Forest structure and composition changes in a tropical montane cloud forest surrounding an illegal village in Bale Mountains National Park : anthropogenic disturbance along forest resource trails and implications for conservation and management Public Deposited

http://ir.library.oregonstate.edu/concern/graduate_thesis_or_dissertations/rb68xg66t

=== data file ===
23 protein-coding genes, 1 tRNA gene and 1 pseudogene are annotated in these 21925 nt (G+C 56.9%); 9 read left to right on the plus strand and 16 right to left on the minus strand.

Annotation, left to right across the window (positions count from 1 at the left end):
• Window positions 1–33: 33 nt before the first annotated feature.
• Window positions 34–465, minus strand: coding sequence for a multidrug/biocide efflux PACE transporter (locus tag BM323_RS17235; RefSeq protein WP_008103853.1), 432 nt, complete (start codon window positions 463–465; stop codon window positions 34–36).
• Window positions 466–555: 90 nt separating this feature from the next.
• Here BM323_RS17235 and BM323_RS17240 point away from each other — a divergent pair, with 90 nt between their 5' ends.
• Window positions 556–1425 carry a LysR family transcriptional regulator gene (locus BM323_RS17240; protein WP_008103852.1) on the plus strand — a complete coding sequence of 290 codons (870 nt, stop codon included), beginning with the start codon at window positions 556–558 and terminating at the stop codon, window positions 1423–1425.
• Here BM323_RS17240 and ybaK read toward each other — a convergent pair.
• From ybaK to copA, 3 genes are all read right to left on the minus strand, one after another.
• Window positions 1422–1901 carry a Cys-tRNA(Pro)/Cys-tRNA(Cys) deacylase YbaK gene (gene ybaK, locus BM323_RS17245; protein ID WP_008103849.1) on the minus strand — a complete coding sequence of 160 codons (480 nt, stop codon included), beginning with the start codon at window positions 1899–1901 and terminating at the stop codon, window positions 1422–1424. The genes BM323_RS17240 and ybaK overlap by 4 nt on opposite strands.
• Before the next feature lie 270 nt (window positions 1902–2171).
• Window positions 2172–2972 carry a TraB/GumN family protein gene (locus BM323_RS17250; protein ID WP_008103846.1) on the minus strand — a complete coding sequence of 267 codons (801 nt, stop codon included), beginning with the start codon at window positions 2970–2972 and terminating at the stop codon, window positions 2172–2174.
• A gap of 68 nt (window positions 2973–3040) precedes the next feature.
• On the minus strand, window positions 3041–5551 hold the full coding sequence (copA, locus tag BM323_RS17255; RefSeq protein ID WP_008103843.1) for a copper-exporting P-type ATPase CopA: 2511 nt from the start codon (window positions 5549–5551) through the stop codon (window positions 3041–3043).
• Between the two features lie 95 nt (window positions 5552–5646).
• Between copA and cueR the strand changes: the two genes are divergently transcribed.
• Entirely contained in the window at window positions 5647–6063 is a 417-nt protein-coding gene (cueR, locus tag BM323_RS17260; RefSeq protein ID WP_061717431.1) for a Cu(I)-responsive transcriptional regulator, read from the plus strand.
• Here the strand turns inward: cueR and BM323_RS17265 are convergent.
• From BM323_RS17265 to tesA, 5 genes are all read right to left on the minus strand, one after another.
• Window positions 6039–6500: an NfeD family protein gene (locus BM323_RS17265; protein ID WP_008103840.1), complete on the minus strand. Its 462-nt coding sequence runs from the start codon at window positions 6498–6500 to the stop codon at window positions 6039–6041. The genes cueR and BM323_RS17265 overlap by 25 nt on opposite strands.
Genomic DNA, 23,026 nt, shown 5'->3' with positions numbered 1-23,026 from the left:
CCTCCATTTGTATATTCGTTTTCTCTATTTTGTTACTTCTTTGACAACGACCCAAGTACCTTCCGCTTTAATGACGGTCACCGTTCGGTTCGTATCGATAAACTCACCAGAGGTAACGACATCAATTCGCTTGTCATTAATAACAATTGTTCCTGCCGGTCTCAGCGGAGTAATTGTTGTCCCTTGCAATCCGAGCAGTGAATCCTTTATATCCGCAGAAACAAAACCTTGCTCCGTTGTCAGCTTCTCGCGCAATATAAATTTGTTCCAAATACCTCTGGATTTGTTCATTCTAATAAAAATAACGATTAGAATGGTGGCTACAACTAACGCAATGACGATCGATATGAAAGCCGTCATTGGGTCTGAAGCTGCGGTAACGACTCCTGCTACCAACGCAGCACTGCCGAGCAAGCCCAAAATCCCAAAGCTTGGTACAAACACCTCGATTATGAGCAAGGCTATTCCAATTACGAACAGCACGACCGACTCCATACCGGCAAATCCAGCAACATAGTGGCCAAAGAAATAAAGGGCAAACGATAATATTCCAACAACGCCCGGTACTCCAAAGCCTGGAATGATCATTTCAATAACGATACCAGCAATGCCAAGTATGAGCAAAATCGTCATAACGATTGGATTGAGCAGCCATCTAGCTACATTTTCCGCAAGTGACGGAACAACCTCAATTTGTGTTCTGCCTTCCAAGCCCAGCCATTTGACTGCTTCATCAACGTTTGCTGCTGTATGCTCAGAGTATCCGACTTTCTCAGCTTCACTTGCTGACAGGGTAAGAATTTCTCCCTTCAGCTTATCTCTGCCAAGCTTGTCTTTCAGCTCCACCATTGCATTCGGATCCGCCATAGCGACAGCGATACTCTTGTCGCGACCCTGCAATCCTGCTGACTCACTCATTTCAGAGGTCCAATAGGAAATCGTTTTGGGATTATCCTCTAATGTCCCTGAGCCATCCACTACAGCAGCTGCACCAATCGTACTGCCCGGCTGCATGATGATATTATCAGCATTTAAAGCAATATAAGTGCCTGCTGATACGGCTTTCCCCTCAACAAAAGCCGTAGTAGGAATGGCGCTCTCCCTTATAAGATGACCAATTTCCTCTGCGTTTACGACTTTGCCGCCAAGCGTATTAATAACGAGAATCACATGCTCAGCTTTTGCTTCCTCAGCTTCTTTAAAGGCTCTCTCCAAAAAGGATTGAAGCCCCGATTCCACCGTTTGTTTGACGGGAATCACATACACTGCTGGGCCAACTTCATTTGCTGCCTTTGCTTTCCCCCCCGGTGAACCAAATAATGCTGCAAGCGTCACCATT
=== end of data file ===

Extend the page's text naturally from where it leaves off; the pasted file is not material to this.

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  • Bale Mountains National Park (BMNP) is currently considered the most important conservation area in Ethiopia. BMNP was established over forty years ago to protect Ethiopian endemic fauna and to preserve an array of habitat types including Afroalpine, Afromontane, and the second largest natural humid forest (Harenna forest) left in Ethiopia. In the 1980’s and 1990’s assertions of a potential seasonal tropical montane cloud forest were made concerning areas in the upper Harenna forest. Despite these claims no additional evidence or research has been provided to verify the presence of a tropical montane cloud forest. Since the initial claims BMNP has faced increasing human and livestock population growth throughout the park including the elevation belt believed to contain the tropical montane cloud forest. This observational study was undertaken in Rira, the largest permanent village in the 2700 m to 3200 m above sea level belt. There were two goals to this research: one, to document rainfall amounts, temperature averages, and provide evidence of forest structure and characteristics consistent with tropical montane cloud forests; second, to identify the strongest detectible gradients affecting current forest structure and composition of herbaceous, shrub, and tree communities. A stationary weather station was installed at BMNP Subheadquarters at 2800 m to collect pertinent weather data. Variable-radius plots and fixed area plots were used along forest resource trails to collect the vegetation data. Nonmetric Multi-dimensional Scaling (NMS) was used to identify important gradients affecting forest structure and composition in the forest surrounding Rira. The vegetation matrix consisted of percent cover for the herbaceous layer, basal area and count for shrubs, basal area and size classification information for the trees, which resulted in a 15 plot x 96 species matrix. Twenty-three environmental and anthropogenic variables were used in a second matrix to identify primary gradients influencing the vegetation structure and composition. Average monthly rainfall in Rira was 673 mm based on 18 months of rainfall data. The overall forest canopy height and physical characteristics are consistent with tropical montane cloud forests. These findings suggest that the upper portion of the Harenna forest should be officially classified as tropical montane cloud forest. The primary gradient affecting forest structure and composition was consistent with anthropogenic disturbance. The variables which were statistically significant covariates included herbaceous layer height, distance to village, and presence of fuel wood collection with Pearson’s r (13) = -0.86, -0.84, 0.82, p<0.05 respectively. Due to the small sample size additional studies are required to clarify and understand the anthropogenic disturbance trends identified in this research. Studies concerning weather and to verify the role the Harenna forest plays in moderating moisture outflow to surrounding lowlands areas could provide additional incentives for conservation and management strategies.
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